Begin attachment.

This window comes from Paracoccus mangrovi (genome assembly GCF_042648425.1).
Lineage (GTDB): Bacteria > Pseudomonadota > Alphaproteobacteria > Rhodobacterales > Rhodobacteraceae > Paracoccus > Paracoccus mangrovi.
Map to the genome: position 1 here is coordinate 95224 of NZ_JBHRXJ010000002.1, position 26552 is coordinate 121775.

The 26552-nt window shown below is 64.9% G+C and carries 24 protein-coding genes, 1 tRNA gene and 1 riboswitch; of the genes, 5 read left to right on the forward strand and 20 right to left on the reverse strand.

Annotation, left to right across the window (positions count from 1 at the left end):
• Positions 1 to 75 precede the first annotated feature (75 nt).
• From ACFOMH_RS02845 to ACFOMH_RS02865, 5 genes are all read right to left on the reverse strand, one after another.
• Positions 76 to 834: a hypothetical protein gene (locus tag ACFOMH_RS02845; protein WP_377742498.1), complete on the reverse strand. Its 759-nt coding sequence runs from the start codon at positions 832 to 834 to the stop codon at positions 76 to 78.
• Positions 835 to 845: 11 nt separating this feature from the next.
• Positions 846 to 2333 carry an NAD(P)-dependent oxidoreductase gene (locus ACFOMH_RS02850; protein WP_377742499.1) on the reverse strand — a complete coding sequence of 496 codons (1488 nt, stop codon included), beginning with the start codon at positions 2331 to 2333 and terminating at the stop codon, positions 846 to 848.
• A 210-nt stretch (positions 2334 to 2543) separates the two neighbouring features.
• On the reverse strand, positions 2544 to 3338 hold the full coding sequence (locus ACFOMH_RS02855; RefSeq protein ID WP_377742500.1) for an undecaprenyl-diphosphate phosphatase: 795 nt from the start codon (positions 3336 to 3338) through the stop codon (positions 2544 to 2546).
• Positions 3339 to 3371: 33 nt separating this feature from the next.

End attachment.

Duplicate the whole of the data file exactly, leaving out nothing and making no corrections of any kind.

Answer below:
This window comes from Paracoccus mangrovi (genome assembly GCF_042648425.1).
Lineage (GTDB): Bacteria > Pseudomonadota > Alphaproteobacteria > Rhodobacterales > Rhodobacteraceae > Paracoccus > Paracoccus mangrovi.
Map to the genome: position 1 here is coordinate 95224 of NZ_JBHRXJ010000002.1, position 26552 is coordinate 121775.

The 26552-nt window shown below is 64.9% G+C and carries 24 protein-coding genes, 1 tRNA gene and 1 riboswitch; of the genes, 5 read left to right on the forward strand and 20 right to left on the reverse strand.

Annotation, left to right across the window (positions count from 1 at the left end):
• Positions 1 to 75 precede the first annotated feature (75 nt).
• From ACFOMH_RS02845 to ACFOMH_RS02865, 5 genes are all read right to left on the reverse strand, one after another.
• Positions 76 to 834: a hypothetical protein gene (locus tag ACFOMH_RS02845; protein WP_377742498.1), complete on the reverse strand. Its 759-nt coding sequence runs from the start codon at positions 832 to 834 to the stop codon at positions 76 to 78.
• Positions 835 to 845: 11 nt separating this feature from the next.
• Positions 846 to 2333 carry an NAD(P)-dependent oxidoreductase gene (locus ACFOMH_RS02850; protein WP_377742499.1) on the reverse strand — a complete coding sequence of 496 codons (1488 nt, stop codon included), beginning with the start codon at positions 2331 to 2333 and terminating at the stop codon, positions 846 to 848.
• A 210-nt stretch (positions 2334 to 2543) separates the two neighbouring features.
• On the reverse strand, positions 2544 to 3338 hold the full coding sequence (locus ACFOMH_RS02855; RefSeq protein ID WP_377742500.1) for an undecaprenyl-diphosphate phosphatase: 795 nt from the start codon (positions 3336 to 3338) through the stop codon (positions 2544 to 2546).
• Positions 3339 to 3371: 33 nt separating this feature from the next.